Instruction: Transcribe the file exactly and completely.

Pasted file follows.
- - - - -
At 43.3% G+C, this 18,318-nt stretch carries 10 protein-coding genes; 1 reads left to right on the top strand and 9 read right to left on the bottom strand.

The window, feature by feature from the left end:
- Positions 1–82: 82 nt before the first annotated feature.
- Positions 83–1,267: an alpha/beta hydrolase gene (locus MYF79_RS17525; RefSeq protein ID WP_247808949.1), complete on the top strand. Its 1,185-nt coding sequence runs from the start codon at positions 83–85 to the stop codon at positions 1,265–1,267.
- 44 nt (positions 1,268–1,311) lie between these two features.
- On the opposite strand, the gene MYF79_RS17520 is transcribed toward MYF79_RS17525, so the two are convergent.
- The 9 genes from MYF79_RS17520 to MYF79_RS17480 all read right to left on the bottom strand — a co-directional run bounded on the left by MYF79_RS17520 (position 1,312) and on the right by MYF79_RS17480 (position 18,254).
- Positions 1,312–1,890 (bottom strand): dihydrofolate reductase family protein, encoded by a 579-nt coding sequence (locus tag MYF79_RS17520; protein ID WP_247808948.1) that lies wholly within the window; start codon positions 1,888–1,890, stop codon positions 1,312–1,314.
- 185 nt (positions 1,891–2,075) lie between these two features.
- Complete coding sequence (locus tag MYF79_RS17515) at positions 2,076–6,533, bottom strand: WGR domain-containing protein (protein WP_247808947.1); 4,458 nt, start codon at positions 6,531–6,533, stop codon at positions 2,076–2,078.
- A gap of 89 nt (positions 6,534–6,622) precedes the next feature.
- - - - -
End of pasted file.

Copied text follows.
At 43.3% G+C, this 18,318-nt stretch carries 10 protein-coding genes; 1 reads left to right on the top strand and 9 read right to left on the bottom strand.

The window, feature by feature from the left end:
- Positions 1–82: 82 nt before the first annotated feature.
- Positions 83–1,267: an alpha/beta hydrolase gene (locus MYF79_RS17525; RefSeq protein ID WP_247808949.1), complete on the top strand. Its 1,185-nt coding sequence runs from the start codon at positions 83–85 to the stop codon at positions 1,265–1,267.
- 44 nt (positions 1,268–1,311) lie between these two features.
- On the opposite strand, the gene MYF79_RS17520 is transcribed toward MYF79_RS17525, so the two are convergent.
- The 9 genes from MYF79_RS17520 to MYF79_RS17480 all read right to left on the bottom strand — a co-directional run bounded on the left by MYF79_RS17520 (position 1,312) and on the right by MYF79_RS17480 (position 18,254).
- Positions 1,312–1,890 (bottom strand): dihydrofolate reductase family protein, encoded by a 579-nt coding sequence (locus tag MYF79_RS17520; protein ID WP_247808948.1) that lies wholly within the window; start codon positions 1,888–1,890, stop codon positions 1,312–1,314.
- 185 nt (positions 1,891–2,075) lie between these two features.
- Complete coding sequence (locus tag MYF79_RS17515) at positions 2,076–6,533, bottom strand: WGR domain-containing protein (protein WP_247808947.1); 4,458 nt, start codon at positions 6,531–6,533, stop codon at positions 2,076–2,078.
- A gap of 89 nt (positions 6,534–6,622) precedes the next feature.